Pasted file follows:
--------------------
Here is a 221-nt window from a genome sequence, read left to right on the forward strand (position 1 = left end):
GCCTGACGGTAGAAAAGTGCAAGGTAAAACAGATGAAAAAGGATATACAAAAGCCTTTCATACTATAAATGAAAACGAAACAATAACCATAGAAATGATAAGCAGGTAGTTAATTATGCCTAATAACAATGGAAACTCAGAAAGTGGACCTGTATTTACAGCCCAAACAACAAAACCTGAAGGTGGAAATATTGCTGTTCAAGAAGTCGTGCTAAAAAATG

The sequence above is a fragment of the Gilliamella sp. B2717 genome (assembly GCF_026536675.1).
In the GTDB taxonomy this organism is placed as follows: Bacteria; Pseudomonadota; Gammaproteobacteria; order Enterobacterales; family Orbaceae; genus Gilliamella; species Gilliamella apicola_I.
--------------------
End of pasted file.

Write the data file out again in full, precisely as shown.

Here is a 221-nt window from a genome sequence, read left to right on the forward strand (position 1 = left end):
GCCTGACGGTAGAAAAGTGCAAGGTAAAACAGATGAAAAAGGATATACAAAAGCCTTTCATACTATAAATGAAAACGAAACAATAACCATAGAAATGATAAGCAGGTAGTTAATTATGCCTAATAACAATGGAAACTCAGAAAGTGGACCTGTATTTACAGCCCAAACAACAAAACCTGAAGGTGGAAATATTGCTGTTCAAGAAGTCGTGCTAAAAAATG

The sequence above is a fragment of the Gilliamella sp. B2717 genome (assembly GCF_026536675.1).
In the GTDB taxonomy this organism is placed as follows: Bacteria; Pseudomonadota; Gammaproteobacteria; order Enterobacterales; family Orbaceae; genus Gilliamella; species Gilliamella apicola_I.